‘End online anonymity – remove the racists’ hiding place’ demands Kate HudsonUnion Matters, Equalities July 14 2021
CWU head of equality & education identifies the key first step that must be taken if politicians are serious about taking action to stop the posting of racism, obscene abuse and violent threats on social media platforms…
“Online anonymity has got to go – people must be held accountable for what they do,” insists Kate Hudson, in the aftermath of the shocking comments that a vile minority posted on various social media platforms racially attacking three BAME members of the England football team after Sunday’s European Championship Final.
“It’s been made far too easy for nasty, vicious people to bully the innocent and anonymity fuels it, because it tells them that they can get away with it.
“The companies providing these platforms must stop – or must be made by law to stop – providing this safe hiding place for racists, misogynists, violent thugs and obscene abusers” she tells CWU News.
“Of course, removing the online racists’ hiding place, while absolutely necessary, is only one step, we have to continually wage and win the arguments against racism and for equality. We need to campaign actively and positively and this is an area where we, as a union, have been extremely active.
“Despite the restrictions imposed during the pandemic, we’ve still been engaging with our members as widely as possible on issues around equality and the fight against discrimination – with several inspiring online events, welcoming a broad range of guests to talk about their campaigns, featuring our own members talking of personal experiences and debating our own issues too.”
We spoke with Kate as she prepared for this week’s national executive council (NEC) meeting, at which the CWU’s anti-racism strategy will be one of the key items on the two-day agenda.
“I’m looking forward to discussing our proposals with the NEC on how we can take this work forward in the period ahead – and really looking forward to hearing the opinions and ideas of our NEC members,” she said.
With restrictions now coming to an end, Kate and her departmental team are planning to take this agenda out to the union’s regions and branches and are hoping to engage a larger audience in this conversation.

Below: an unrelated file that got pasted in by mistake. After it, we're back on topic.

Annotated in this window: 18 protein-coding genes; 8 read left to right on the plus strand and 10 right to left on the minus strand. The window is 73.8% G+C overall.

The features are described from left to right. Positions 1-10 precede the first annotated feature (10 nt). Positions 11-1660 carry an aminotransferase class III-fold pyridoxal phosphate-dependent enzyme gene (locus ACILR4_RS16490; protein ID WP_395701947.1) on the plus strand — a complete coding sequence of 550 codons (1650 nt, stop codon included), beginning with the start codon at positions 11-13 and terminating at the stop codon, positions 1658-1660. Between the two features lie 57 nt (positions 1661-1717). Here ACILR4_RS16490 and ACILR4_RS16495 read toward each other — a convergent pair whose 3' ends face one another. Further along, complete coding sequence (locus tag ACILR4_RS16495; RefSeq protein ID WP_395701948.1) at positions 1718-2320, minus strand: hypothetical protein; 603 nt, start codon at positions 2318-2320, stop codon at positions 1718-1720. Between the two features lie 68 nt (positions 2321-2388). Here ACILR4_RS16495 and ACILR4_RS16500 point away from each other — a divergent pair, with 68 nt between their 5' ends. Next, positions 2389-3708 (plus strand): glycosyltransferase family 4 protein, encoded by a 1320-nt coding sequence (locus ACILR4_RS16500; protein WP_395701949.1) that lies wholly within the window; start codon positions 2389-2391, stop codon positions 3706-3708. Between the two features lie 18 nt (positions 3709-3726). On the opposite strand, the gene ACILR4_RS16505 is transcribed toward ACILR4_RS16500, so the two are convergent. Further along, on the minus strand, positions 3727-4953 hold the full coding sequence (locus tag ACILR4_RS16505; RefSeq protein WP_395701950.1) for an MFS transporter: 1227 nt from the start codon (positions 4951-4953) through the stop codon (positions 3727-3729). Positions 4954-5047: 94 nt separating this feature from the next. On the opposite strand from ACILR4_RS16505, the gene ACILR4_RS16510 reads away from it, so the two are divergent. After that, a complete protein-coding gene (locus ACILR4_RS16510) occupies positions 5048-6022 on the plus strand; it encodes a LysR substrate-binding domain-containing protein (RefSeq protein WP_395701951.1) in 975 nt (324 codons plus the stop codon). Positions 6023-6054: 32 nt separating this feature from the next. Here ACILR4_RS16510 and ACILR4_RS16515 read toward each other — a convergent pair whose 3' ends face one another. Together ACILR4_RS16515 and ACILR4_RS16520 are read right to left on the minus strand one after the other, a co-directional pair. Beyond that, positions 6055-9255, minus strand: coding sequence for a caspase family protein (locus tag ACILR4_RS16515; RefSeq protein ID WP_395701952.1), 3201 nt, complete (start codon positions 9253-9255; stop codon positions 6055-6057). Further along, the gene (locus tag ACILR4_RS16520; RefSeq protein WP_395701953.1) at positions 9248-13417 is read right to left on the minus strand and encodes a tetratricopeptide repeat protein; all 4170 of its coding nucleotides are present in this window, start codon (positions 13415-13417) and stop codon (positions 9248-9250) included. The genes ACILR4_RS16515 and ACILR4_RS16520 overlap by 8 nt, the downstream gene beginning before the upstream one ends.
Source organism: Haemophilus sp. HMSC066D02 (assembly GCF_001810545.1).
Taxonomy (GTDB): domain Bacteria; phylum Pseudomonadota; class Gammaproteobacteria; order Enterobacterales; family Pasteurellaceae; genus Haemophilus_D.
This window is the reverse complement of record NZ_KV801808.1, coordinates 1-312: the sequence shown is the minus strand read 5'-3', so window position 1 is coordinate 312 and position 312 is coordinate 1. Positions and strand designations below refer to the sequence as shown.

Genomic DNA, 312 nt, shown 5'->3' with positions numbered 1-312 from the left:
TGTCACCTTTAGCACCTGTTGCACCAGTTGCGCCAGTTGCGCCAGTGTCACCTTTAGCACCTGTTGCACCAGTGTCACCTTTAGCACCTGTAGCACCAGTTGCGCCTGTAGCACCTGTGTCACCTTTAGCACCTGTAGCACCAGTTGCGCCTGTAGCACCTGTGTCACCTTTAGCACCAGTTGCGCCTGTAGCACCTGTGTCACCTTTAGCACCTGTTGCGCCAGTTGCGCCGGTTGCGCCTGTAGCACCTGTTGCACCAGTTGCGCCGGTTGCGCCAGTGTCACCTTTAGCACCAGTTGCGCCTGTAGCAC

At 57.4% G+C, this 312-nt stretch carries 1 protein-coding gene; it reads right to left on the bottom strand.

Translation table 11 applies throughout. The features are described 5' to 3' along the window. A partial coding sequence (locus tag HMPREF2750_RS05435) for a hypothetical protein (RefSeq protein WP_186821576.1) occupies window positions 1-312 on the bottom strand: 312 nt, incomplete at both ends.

“We’ll also be discussing our new two-day equality training course for our reps – and I’m hoping we can find ways of making the course more accessible throughout all of our structures.”
An important part of the CWU’s anti-racism work has included a sporting theme and Kate stresses what a positive role sport can play in breaking down the walls of prejudice between peoples and communities.
“This is why our union’s work with campaigns like Show Racism the Red Card is so important – because they fight prejudice, call out racism whenever and wherever it occurs and also build on those massive positives that sport can provide.”
Describing her own feelings on Sunday night, Kate speaks for many when she says: “Like everyone else, I was desperately sad when England lost – but I was massively proud of them all and the fight they put up. I was also very proud that this was one of the most multicultural teams in the tournament – perhaps the most.
“Whether it’s England, Scotland, Wales or Northern Ireland, whether it’s the Euros, the World Cup or the Olympics, it’s wonderful when we all get behind our teams and our athletes, and this tournament, for me, brought back some memories of 2012 in terms of how sport can bring everyone together.
“Sadly, there was no ‘gold medal’ for us this time, but the England, Scotland and Wales teams all brought joy and lifted people’s spirits this summer, after a truly horrible past year or so.
“And,” Kate concludes: “The good thing is that, because this tournament took place 12 months later than scheduled, we’ve only got to wait until next year for the World Cup!”